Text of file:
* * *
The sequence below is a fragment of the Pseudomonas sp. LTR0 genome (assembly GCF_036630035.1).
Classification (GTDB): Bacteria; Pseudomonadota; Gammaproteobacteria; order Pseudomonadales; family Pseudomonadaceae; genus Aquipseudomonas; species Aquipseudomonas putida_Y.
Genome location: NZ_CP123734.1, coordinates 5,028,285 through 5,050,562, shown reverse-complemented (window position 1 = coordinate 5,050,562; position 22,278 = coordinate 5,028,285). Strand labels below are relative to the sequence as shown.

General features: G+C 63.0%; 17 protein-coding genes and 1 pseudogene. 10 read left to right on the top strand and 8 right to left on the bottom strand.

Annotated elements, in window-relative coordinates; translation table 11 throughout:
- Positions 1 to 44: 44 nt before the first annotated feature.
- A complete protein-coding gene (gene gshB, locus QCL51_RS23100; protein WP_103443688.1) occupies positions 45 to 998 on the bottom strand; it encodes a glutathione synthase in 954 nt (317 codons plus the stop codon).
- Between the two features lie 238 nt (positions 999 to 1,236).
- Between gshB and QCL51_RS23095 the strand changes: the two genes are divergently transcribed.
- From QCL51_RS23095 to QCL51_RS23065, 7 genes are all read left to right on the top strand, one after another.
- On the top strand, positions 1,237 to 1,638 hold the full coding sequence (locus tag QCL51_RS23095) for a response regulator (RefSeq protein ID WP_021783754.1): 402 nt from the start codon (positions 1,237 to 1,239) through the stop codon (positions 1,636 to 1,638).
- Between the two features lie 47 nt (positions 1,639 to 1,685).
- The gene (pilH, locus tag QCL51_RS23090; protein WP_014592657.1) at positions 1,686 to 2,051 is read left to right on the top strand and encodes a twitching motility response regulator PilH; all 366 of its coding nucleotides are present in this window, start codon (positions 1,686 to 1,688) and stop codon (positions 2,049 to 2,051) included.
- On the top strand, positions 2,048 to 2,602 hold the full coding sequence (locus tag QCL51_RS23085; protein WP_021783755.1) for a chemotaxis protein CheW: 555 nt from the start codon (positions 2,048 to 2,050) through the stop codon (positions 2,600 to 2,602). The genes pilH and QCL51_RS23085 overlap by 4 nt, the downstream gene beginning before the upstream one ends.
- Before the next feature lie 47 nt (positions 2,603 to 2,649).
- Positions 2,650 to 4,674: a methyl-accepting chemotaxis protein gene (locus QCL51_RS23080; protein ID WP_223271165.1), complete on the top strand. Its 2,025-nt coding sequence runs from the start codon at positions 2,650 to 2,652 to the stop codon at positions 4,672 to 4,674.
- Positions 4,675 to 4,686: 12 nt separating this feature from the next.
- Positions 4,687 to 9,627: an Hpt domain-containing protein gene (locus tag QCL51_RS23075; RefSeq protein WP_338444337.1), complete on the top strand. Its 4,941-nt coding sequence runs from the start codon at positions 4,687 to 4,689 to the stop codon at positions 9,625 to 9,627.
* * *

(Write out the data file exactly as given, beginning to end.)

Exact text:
The sequence below is a fragment of the Pseudomonas sp. LTR0 genome (assembly GCF_036630035.1).
Classification (GTDB): Bacteria; Pseudomonadota; Gammaproteobacteria; order Pseudomonadales; family Pseudomonadaceae; genus Aquipseudomonas; species Aquipseudomonas putida_Y.
Genome location: NZ_CP123734.1, coordinates 5,028,285 through 5,050,562, shown reverse-complemented (window position 1 = coordinate 5,050,562; position 22,278 = coordinate 5,028,285). Strand labels below are relative to the sequence as shown.

General features: G+C 63.0%; 17 protein-coding genes and 1 pseudogene. 10 read left to right on the top strand and 8 right to left on the bottom strand.

Annotated elements, in window-relative coordinates; translation table 11 throughout:
- Positions 1 to 44: 44 nt before the first annotated feature.
- A complete protein-coding gene (gene gshB, locus QCL51_RS23100; protein WP_103443688.1) occupies positions 45 to 998 on the bottom strand; it encodes a glutathione synthase in 954 nt (317 codons plus the stop codon).
- Between the two features lie 238 nt (positions 999 to 1,236).
- Between gshB and QCL51_RS23095 the strand changes: the two genes are divergently transcribed.
- From QCL51_RS23095 to QCL51_RS23065, 7 genes are all read left to right on the top strand, one after another.
- On the top strand, positions 1,237 to 1,638 hold the full coding sequence (locus tag QCL51_RS23095) for a response regulator (RefSeq protein ID WP_021783754.1): 402 nt from the start codon (positions 1,237 to 1,239) through the stop codon (positions 1,636 to 1,638).
- Between the two features lie 47 nt (positions 1,639 to 1,685).
- The gene (pilH, locus tag QCL51_RS23090; protein WP_014592657.1) at positions 1,686 to 2,051 is read left to right on the top strand and encodes a twitching motility response regulator PilH; all 366 of its coding nucleotides are present in this window, start codon (positions 1,686 to 1,688) and stop codon (positions 2,049 to 2,051) included.
- On the top strand, positions 2,048 to 2,602 hold the full coding sequence (locus tag QCL51_RS23085; protein WP_021783755.1) for a chemotaxis protein CheW: 555 nt from the start codon (positions 2,048 to 2,050) through the stop codon (positions 2,600 to 2,602). The genes pilH and QCL51_RS23085 overlap by 4 nt, the downstream gene beginning before the upstream one ends.
- Before the next feature lie 47 nt (positions 2,603 to 2,649).
- Positions 2,650 to 4,674: a methyl-accepting chemotaxis protein gene (locus QCL51_RS23080; protein ID WP_223271165.1), complete on the top strand. Its 2,025-nt coding sequence runs from the start codon at positions 2,650 to 2,652 to the stop codon at positions 4,672 to 4,674.
- Positions 4,675 to 4,686: 12 nt separating this feature from the next.
- Positions 4,687 to 9,627: an Hpt domain-containing protein gene (locus tag QCL51_RS23075; RefSeq protein WP_338444337.1), complete on the top strand. Its 4,941-nt coding sequence runs from the start codon at positions 4,687 to 4,689 to the stop codon at positions 9,625 to 9,627.